Aussies 'are wary of rip-off online traders'

By Mozo ·

The rapid emergence of online shopping has been quite incredible and it has never been easier for Aussies to purchase goods ranging from clothes to food.

One of the biggest advantages of searching the internet for different retailers is that there is far more choice than on the high street.

Aussies can find a particular product and then scour the web for shops that sell it for the cheapest price.

This has made it far more difficult for Aussie merchants to compete, as shoppers can quite easily get goods shipped in from overseas for less money.

The strength of the Aussie dollar is certainly not helping local businesses, but it seems that many are also shooting themselves in the foot.

According to a new study by global information specialist Experian Marketing Services, a lot of Australian firms have alienated their customers by charging excessive delivery fees, News Limited reports.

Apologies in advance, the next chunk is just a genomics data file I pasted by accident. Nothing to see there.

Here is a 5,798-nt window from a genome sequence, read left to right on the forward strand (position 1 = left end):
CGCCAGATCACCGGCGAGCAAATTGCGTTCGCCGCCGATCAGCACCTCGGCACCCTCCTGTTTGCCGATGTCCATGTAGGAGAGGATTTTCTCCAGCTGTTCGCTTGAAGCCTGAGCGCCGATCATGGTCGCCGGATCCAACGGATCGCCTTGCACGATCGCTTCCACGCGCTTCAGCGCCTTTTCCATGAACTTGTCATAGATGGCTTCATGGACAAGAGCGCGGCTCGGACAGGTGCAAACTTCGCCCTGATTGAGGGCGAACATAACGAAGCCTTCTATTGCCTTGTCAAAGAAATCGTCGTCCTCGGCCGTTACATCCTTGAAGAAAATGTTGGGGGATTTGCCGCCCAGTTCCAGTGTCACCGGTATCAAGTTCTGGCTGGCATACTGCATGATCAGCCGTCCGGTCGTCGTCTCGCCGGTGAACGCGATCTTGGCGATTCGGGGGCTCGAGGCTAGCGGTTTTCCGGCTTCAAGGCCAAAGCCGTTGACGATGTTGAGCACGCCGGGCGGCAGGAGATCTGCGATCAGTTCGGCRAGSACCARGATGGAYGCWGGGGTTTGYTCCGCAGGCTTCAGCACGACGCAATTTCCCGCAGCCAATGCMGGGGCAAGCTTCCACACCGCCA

It surveyed 300 companies across a number of sectors – including office supplies, fashion, health and beauty, groceries and automotive – and found that less than one in four offer free delivery.

The average shipping price was said to be between $25 and $30, so it is hardly surprising that many Aussies are avoiding these retailers.

However, it is easy to sympathise with domestic traders and National Retail Association executive director Trevor Evans believes they are burdened by higher costs and taxes.

"Australian retailers are competing with one arm tied around their back while just a click away a foreign retailer doesn't have to pay GST [goods and services tax] nor does the consumer pay duty," he was quoted as saying.

With Aussies increasingly using their debit cards to make purchases via their laptops and mobile phones, it is safe to say that companies will have to find a solution to their current plight very quickly.

Indeed, the same news provider highlighted a recent independent study that showed a five per cent rise in the number of young Aussies with children and a mortgage using their smartphones to purchase goods.

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